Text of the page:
An Animals’ Ombudswoman
Law is our language of natural justice which we use to speak for the strong and the weak. Part of its purpose is to protect people from the arbitrary power of the State and the caprice of the police. Law is a living instrument that offers us protection before we are born and after our death. Many legal bodies we have help us to keep our hard-won freedom. Yet our past and present is tainted by our cruelty to those who we have under our control. We have targeted anyone who is different, deemed them to be inferior and made them victims of prejudice. While those chosen are treated unequally our bias is justified by the blind eye of the law. So we have easily identifiable targets like blacks, children, Jews and women.
Above all those, one group was and remains a victim. Consequently they have been abused, burnt at the stake, guillotined, hanged at the gallows and used as weapons of war. More than mere exploitation, their rights extend to the right to be killed at will and eaten. As to who and why the reason is the same: animals because they are animals.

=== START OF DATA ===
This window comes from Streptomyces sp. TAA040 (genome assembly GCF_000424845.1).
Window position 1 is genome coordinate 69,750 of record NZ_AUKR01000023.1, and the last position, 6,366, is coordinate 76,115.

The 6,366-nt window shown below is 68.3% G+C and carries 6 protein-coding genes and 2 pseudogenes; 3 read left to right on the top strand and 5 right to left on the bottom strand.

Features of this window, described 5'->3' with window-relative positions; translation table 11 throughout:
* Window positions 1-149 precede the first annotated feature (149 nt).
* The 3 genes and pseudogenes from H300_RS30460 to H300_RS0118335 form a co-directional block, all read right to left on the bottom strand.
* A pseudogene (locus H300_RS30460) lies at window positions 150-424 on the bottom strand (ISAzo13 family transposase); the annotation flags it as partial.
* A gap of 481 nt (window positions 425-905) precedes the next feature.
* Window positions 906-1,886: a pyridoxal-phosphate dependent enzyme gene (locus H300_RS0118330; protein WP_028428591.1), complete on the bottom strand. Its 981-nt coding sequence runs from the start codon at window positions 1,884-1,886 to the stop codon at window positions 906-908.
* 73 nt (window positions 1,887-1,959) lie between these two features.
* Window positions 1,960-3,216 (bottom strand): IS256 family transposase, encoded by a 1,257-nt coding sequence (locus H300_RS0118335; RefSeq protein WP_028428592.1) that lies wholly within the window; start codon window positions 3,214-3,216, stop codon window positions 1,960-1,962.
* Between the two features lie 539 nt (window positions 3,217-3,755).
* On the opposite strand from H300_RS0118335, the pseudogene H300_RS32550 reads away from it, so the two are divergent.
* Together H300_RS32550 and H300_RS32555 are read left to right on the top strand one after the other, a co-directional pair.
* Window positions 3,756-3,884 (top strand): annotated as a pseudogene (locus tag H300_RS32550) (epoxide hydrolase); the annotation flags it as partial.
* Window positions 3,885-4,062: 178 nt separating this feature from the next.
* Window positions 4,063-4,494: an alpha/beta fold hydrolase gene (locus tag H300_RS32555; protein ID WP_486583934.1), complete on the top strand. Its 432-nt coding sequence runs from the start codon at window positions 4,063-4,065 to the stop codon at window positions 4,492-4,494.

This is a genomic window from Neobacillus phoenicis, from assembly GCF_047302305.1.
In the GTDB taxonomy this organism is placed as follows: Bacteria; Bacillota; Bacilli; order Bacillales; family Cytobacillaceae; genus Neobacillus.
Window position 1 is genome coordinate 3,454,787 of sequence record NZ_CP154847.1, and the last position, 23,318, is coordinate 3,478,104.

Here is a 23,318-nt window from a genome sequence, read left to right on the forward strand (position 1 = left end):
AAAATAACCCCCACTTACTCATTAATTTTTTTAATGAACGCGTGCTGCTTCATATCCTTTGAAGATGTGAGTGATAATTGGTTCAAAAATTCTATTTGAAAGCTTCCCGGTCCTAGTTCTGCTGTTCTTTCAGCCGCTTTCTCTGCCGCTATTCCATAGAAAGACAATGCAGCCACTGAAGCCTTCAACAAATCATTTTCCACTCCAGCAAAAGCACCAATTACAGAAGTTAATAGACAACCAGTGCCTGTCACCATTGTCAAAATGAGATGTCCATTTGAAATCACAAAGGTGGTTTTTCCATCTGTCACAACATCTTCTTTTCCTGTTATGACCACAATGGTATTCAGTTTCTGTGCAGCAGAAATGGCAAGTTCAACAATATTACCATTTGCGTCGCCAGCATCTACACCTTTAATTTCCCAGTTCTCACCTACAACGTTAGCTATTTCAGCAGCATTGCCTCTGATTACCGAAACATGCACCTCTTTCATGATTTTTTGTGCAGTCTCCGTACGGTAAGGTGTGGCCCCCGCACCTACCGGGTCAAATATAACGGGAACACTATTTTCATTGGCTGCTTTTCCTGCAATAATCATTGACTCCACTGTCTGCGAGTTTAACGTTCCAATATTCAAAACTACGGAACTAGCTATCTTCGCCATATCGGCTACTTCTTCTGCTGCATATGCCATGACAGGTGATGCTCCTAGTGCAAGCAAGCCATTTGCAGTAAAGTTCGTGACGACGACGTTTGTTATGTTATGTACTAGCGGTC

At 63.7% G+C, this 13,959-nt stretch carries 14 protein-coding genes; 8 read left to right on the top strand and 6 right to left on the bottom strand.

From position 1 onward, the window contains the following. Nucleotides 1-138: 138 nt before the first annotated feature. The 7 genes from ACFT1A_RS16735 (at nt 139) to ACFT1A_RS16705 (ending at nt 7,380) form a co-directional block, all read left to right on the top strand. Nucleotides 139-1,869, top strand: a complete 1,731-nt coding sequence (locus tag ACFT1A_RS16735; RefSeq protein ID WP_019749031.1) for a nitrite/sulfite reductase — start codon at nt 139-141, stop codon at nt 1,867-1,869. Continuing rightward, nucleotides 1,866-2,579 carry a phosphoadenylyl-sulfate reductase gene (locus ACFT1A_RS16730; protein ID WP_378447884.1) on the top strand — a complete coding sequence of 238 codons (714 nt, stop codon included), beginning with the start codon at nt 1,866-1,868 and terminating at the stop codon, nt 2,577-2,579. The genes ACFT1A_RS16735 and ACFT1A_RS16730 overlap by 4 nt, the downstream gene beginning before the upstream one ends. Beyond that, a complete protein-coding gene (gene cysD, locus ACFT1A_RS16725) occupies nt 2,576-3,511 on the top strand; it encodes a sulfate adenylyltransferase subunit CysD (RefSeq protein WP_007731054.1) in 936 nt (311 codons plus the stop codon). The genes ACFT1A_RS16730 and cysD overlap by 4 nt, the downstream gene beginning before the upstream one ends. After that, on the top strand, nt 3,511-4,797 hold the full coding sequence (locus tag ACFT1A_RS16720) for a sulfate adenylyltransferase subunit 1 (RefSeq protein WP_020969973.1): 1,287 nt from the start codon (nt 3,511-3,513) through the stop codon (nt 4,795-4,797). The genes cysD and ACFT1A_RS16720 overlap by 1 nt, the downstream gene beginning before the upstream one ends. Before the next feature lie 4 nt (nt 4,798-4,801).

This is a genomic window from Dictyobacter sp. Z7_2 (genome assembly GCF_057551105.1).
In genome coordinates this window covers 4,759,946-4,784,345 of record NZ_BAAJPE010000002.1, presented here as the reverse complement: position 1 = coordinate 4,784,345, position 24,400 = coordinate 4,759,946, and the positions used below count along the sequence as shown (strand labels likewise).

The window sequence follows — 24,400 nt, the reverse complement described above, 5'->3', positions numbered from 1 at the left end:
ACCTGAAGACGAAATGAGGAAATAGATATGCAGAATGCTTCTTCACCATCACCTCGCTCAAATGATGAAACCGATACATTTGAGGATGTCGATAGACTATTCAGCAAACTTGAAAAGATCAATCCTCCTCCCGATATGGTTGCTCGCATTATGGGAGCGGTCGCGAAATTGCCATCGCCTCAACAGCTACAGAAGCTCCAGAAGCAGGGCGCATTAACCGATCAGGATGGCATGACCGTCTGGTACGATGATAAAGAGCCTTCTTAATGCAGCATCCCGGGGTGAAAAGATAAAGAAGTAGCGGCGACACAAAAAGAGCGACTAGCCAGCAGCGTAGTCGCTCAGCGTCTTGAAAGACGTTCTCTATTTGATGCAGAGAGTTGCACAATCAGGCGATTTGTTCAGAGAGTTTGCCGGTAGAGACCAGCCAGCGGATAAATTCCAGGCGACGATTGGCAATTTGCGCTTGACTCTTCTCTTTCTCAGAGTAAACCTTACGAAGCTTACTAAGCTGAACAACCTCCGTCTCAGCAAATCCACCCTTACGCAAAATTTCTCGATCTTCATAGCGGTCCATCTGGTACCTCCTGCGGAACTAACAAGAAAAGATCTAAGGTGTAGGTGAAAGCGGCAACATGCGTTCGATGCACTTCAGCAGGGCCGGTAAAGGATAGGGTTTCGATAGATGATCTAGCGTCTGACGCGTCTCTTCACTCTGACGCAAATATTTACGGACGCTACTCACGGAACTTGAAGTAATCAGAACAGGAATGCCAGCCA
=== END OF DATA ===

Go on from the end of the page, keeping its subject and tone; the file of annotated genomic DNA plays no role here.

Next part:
Though it has not always been so, most humans now have rights because they are human. We have not restricted these rights to people who are rational and sentient. Rights apply to all within the species homo sapiens. That is our defined limit. No other species can climb the ladder of law. We have chosen to deny rights to animals based on a conspiracy: our self-ordained superiority means they have no claim to human justice.
Property is important in law because it can be possessed and owned and consumed. Animals are and always have been our property. Vivisection is legal because animals have a value to us as experimenters’ tools. The House of Lords, then England’s highest court which was renamed the Supreme Court in 2009, put the position beyond doubt: